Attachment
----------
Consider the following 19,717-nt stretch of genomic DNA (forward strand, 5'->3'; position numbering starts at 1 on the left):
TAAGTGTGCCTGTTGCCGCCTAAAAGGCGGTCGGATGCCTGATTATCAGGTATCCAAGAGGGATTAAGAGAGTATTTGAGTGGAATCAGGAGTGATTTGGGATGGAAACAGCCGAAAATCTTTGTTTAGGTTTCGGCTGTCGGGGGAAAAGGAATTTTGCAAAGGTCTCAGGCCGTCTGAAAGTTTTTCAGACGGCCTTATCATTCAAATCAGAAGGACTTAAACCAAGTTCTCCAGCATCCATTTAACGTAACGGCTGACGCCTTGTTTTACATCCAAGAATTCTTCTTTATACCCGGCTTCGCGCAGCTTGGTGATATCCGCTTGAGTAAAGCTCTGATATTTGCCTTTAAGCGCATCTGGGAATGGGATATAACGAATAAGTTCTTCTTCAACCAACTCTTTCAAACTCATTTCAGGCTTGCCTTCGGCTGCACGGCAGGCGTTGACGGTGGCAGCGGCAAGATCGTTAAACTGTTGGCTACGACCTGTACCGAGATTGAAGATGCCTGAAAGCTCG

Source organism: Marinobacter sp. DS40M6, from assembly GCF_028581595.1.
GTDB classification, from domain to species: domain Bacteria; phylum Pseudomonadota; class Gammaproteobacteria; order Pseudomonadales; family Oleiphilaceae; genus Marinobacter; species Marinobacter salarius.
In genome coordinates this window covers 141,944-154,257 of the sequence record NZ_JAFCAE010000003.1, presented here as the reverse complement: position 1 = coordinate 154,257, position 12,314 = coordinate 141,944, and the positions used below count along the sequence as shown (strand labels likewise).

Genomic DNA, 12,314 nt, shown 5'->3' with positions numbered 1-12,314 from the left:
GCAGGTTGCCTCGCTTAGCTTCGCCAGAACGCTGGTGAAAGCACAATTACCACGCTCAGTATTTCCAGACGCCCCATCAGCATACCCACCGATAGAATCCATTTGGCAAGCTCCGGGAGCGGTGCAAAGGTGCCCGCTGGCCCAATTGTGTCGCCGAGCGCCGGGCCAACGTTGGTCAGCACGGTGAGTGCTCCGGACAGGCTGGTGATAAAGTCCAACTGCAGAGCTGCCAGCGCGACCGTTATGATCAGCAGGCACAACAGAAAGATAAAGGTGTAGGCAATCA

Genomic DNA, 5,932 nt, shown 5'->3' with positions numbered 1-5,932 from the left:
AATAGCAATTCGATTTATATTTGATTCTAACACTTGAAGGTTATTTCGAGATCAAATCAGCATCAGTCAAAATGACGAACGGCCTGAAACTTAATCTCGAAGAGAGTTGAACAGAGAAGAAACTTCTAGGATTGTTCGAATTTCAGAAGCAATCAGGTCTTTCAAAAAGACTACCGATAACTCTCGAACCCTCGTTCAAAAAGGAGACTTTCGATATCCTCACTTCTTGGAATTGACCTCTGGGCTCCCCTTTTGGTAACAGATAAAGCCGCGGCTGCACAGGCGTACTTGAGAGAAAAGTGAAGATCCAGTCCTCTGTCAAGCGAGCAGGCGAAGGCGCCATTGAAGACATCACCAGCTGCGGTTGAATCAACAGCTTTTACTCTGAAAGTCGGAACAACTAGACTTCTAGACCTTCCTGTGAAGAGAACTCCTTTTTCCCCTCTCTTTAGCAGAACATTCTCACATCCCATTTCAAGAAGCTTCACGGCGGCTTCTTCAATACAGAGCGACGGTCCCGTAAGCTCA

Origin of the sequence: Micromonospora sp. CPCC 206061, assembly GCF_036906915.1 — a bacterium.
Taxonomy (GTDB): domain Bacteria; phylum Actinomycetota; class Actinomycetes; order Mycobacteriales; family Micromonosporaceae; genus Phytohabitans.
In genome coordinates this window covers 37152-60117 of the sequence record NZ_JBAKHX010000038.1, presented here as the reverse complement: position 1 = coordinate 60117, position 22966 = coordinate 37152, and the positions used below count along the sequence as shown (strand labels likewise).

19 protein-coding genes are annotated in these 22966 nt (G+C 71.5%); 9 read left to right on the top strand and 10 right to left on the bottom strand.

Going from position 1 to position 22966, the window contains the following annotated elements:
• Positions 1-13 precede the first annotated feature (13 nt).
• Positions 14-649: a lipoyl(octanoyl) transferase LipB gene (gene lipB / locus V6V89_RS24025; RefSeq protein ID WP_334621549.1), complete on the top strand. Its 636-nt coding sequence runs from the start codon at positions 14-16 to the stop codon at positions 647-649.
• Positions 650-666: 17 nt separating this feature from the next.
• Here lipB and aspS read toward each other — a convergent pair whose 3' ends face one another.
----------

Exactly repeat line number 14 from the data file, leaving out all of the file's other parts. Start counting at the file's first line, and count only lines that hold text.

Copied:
Going from position 1 to position 22966, the window contains the following annotated elements: